Garrett Anderson may have been careless, a deadbeat, a Walmart shopper. But did he deserve to be convicted of vehicular homicide and get 15 years, five more than the actual killer?
Anderson of Kennesaw called a locksmith after locking his keys in his car at a Cobb Walmart on May 25, 2014, according to investigators. Anderson told the locksmith, Tansu Kanlica, to follow him to an ATM so he could get the $175 he owed. But then Anderson appeared to try to get away without paying, according to prosecutors, and passed his bank and several ATMs.
During Anderson’s trial, Kanlica testified that Anderson “brake checked” him, and that he swerved left to avoid hitting him, then over-corrected to the right. That’s when Kanlica jumped a curb and struck three teenagers, killing two.
Neither driver stopped. Kanlica had no excuse. Anderson’s excuse was that he didn’t know it happened. After all, he didn’t kill anyone.
“The bottom line was: Nobody could say that Garrett Anderson was even present at the time of the accident that killed these two little girls and injured the third,” Petrey said.
But a jury convicted Anderson of two counts of vehicular homicide, one count of serious injury and one count of aggressive driving. Anderson was 25 when he was sentenced in 2015 to serve 15 years.
With a new attorney, Anderson is trying to have his conviction reversed due to ineffective assistance of counsel. The basis for this contention is unclear, other than the fact that he lost, and the article offers no clue what Anderson’s lawyers did, or failed to do, that gives rise to the hearing. Unlike so many such cases, he had lawyers who had the experience to defend their client.
Anderson’s previous legal team? Two lawyers with a combined 70 years of experience, including former DeKalb County District Attorney J. Tom Morgan and former DeKalb assistant DA John Petrey. Morgan testified Tuesday that his defense, while representing Anderson, was that he was not at fault for the fatal wreck.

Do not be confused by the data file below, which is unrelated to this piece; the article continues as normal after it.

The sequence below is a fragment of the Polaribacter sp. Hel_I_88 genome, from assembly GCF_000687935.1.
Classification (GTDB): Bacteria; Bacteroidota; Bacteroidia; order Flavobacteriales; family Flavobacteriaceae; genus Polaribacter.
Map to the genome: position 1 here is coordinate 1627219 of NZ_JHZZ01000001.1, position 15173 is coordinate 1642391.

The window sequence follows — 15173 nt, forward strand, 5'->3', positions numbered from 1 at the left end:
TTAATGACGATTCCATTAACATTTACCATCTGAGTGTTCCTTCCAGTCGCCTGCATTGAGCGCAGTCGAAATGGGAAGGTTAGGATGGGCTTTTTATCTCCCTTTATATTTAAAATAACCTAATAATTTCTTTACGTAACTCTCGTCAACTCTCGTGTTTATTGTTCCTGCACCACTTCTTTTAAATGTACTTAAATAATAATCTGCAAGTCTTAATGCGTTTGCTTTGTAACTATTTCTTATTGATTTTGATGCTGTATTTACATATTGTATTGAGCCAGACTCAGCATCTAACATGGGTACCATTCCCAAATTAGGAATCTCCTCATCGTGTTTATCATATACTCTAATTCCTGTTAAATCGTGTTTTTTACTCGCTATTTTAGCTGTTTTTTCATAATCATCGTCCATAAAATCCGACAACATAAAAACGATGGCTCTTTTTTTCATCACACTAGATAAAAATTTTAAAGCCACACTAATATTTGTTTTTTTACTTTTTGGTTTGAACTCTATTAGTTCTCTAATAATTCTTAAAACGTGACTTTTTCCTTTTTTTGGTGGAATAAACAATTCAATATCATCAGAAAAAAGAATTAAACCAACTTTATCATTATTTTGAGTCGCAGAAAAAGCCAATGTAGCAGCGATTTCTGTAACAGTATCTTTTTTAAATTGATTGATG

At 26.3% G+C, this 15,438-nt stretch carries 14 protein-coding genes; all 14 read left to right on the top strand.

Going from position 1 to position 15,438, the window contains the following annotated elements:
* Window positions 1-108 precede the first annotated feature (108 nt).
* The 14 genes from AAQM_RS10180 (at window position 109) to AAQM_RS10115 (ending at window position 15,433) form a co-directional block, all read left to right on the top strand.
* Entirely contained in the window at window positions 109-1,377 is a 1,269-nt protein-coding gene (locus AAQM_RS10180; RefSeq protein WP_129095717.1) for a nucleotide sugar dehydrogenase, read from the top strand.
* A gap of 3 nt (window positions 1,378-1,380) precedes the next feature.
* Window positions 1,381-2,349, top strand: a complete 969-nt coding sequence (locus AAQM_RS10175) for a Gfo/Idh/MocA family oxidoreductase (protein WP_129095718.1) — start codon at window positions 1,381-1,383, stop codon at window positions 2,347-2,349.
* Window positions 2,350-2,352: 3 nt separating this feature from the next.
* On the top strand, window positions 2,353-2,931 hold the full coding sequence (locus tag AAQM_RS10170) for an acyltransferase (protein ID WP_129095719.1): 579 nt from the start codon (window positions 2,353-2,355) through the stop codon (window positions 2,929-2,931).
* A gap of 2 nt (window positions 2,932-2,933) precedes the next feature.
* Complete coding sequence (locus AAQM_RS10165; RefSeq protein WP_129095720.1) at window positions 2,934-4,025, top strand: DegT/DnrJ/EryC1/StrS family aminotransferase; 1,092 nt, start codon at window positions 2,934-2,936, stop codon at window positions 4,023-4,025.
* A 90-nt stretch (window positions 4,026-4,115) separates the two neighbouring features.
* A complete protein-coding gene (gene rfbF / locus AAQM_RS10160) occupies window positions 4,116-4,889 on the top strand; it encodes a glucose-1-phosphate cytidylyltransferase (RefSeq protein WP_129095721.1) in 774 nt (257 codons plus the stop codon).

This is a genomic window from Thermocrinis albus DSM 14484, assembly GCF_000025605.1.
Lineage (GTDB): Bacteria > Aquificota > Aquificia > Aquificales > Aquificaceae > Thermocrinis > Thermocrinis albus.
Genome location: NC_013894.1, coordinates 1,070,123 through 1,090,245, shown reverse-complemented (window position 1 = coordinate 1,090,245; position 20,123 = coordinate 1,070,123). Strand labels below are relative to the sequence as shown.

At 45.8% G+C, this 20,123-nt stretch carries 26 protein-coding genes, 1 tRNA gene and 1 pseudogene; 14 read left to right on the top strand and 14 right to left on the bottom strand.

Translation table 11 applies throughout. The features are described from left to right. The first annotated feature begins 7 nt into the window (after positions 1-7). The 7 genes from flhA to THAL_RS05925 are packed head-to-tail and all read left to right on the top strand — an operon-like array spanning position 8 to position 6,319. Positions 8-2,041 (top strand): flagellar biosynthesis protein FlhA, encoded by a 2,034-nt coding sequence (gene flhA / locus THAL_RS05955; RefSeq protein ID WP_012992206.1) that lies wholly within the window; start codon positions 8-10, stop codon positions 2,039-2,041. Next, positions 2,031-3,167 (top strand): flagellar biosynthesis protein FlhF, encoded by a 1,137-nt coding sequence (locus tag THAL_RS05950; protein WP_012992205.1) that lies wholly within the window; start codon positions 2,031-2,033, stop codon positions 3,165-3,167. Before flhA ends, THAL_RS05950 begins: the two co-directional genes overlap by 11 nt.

There was no claim that it was Anderson whose vehicle struck the teens. The fault arises from the testimony of Kanlica, the locksmith who was certain that he was about to get beat for $175 and wasn’t about to let Anderson get away, who testified that Anderson “brake checked” him. Presumably, this means Kanlica was tailgating Anderson, who hit his brakes to get Kanlica to back off, causing Kanlica to turn away. The chain of events ended with Kanlica running down the teens.
The question isn’t whether Kanlica’s claim smacks of self-serving malarkey, particularly since it served to get his sentence reduced to ten years in exchange for his testifying against Anderson. That was a question for the jury, whether they believed Kanlica. And apparently, they did.
But even so, could Anderson’s “brake check” be construed to create a reasonably foreseeable chain reaction that would result in death? Was Kanlica’s tailgating not the more proximate cause of his sudden need to turn to avoid crashing into Anderson’s vehicle?
On the other hand, Anderson is no angel here, having enjoyed the benefit of Kanlica’s lock-smithing skills and then, Walmart shopper that he is, trying to beat the guy who just helped him out of his fee. As a side note, going to trial as an unsympathetic defendant can give rise to credibility issues.
And yet, with all the ugliness that happened here, the upshot is that Kanlica, who actually ran down and killed the teens, ends up with five fewer years than Anderson, who ran over no one. Even if sufficient fault can be attributed to Anderson to be convicted of the homicides, is his culpability greater than that of Kanlica?
The gravamen of the hearing isn’t philosophical, but whether Anderson was denied effective assistance of counsel, the one piece of information wholly omitted from the article. There must be enough to the claim to give rise to a hearing, not to mention a courtroom filled with people wearing “Anderson Strong” t-shirts, but as weird as this case may be, what the basis for the claim may be is a mystery. Losing a close case isn’t lawyer error. It’s a trial.